Paula Cooper Gallery is pleased to announce an exhibition of recent work by Joel Shapiro. On view will be new sculptures demonstrating a breadth of material, scale and form, as well as a selection of ink drawings on paper. The exhibition will be presented at 521 West 21st Street from March 24th through April 28th, 2018. There will be an opening reception on Saturday, March 24th from 6 to 8pm.
Since his earliest one-person shows, presented at Paula Cooper Gallery in 1970 and 1972, Joel Shapiro has created work that activates and reconfigures space using his iconic vocabulary of geometric forms, shifting figural and nonreferential implications, and subtle manipulations of scale. Constructed from wood and painted a lustrous blue, his new monumental sculpture surges upward from the ground, bearing traces of gestural improvisation. Composed of four irregularly stacked polyhedral shapes, the work invites the viewer to engage with the gallery space, as its multifaceted planes advance and recede out of view. Similarly, Shapiro’s wall relief and suspended sculptures are assembled from geometric wood elements joined to form multiaxial projections. Unfolding in time and space, the works externalize thought in material, form, and color. Leaving the striated texture of the underlying wood structures partially visible, Shapiro covers the works with supersaturated casein paint. In the catalogue to his 1982 exhibition at the Whitney Museum of American Art, New York, Shapiro stated: “The idea of thinking in color always interested me. If you are a sculptor and you use color, the color has to mean something, do something to change your perception of the piece. Cobalt violet obfuscates form and blue withdraws. Cadmium red and black both add density.”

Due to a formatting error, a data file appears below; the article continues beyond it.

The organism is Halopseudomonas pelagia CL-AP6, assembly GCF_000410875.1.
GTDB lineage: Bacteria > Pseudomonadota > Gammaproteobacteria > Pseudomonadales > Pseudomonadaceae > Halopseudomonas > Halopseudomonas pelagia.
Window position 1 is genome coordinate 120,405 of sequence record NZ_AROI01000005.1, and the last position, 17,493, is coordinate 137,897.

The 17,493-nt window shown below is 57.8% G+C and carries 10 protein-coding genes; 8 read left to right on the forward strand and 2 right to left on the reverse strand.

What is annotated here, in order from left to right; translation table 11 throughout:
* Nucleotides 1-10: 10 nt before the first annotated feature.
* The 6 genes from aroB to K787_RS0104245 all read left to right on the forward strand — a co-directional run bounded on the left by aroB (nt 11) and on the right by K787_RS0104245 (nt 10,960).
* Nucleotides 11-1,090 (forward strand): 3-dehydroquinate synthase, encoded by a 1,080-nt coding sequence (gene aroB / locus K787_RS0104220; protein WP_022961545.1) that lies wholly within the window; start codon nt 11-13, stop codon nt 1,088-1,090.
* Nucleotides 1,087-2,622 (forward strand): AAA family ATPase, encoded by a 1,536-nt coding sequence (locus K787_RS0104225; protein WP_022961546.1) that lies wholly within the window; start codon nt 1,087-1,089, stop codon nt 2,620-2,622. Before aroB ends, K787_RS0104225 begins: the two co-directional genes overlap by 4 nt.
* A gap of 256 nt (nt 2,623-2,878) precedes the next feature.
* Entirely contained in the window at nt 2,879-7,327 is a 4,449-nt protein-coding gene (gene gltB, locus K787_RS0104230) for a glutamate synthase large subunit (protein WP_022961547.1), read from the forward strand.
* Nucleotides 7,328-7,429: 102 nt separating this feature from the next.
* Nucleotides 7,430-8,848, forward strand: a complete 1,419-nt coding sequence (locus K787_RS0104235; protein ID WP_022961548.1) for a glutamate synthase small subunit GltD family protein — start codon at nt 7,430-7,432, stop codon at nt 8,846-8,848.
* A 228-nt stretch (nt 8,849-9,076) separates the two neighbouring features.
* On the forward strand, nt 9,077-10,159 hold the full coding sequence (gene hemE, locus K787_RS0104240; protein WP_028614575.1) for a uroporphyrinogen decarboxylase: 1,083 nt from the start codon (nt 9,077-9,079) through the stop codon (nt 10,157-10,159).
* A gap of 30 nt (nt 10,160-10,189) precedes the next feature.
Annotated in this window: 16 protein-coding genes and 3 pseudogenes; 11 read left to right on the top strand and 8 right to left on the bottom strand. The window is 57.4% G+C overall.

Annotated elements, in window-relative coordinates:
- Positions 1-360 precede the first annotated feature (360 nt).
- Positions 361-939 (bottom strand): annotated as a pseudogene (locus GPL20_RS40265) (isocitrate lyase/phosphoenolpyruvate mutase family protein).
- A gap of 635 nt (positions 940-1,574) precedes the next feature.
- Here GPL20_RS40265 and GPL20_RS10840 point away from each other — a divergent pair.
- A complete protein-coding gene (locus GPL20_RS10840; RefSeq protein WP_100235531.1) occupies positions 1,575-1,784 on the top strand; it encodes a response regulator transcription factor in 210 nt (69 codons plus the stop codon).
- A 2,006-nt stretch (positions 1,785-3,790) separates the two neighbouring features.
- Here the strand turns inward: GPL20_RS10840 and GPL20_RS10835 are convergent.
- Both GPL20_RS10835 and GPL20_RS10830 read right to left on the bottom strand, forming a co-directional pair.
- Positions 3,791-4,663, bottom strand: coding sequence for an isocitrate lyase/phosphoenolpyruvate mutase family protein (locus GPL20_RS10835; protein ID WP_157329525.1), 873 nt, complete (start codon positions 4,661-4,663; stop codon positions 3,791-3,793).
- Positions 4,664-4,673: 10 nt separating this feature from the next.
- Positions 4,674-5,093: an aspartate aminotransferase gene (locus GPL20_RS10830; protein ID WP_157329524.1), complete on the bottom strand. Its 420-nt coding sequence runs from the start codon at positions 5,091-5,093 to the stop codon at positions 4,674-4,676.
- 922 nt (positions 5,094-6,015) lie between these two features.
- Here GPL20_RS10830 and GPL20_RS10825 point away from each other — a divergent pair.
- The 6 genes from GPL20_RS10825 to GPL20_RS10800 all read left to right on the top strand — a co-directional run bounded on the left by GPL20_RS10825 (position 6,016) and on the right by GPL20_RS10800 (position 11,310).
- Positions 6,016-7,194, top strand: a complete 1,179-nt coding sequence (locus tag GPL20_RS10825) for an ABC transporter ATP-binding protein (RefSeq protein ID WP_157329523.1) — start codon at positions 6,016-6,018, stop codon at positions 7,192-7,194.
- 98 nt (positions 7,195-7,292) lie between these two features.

In another room of the gallery, small cast bronze works—evoking a charred table and created from a dismembered draftsmen’s mannequin—are presented on an intimate scale, recalling early works of Shapiro’s from the 1970s. Their scarred surfaces and mutated forms invoke melancholic psychological narratives. And yet, the works maintain an obdurate sense of object-ness, translated to schematic abstract forms: “There’s a spatial or temporal proximity that induces the mind to perceive it in relation to its surroundings, while on the other hand [the work is seen] as a complete volumetric structure on the surface.”
Also on view is a selection of recent ink drawings, for which Shapiro employs loose, expressionistic brushwork to build a shifting, atmospheric dimensionality. Creating some as pairs by overlaying a clean sheet of paper onto a wet drawing, Shapiro transfers its mirror image—which he then develops further through the addition of ink or the reorientation of the paper. Applying a range of tones from buoyant vivid chroma to bereaved grays and blacks, the works explore a multiplicity of affectual and perceptual associations.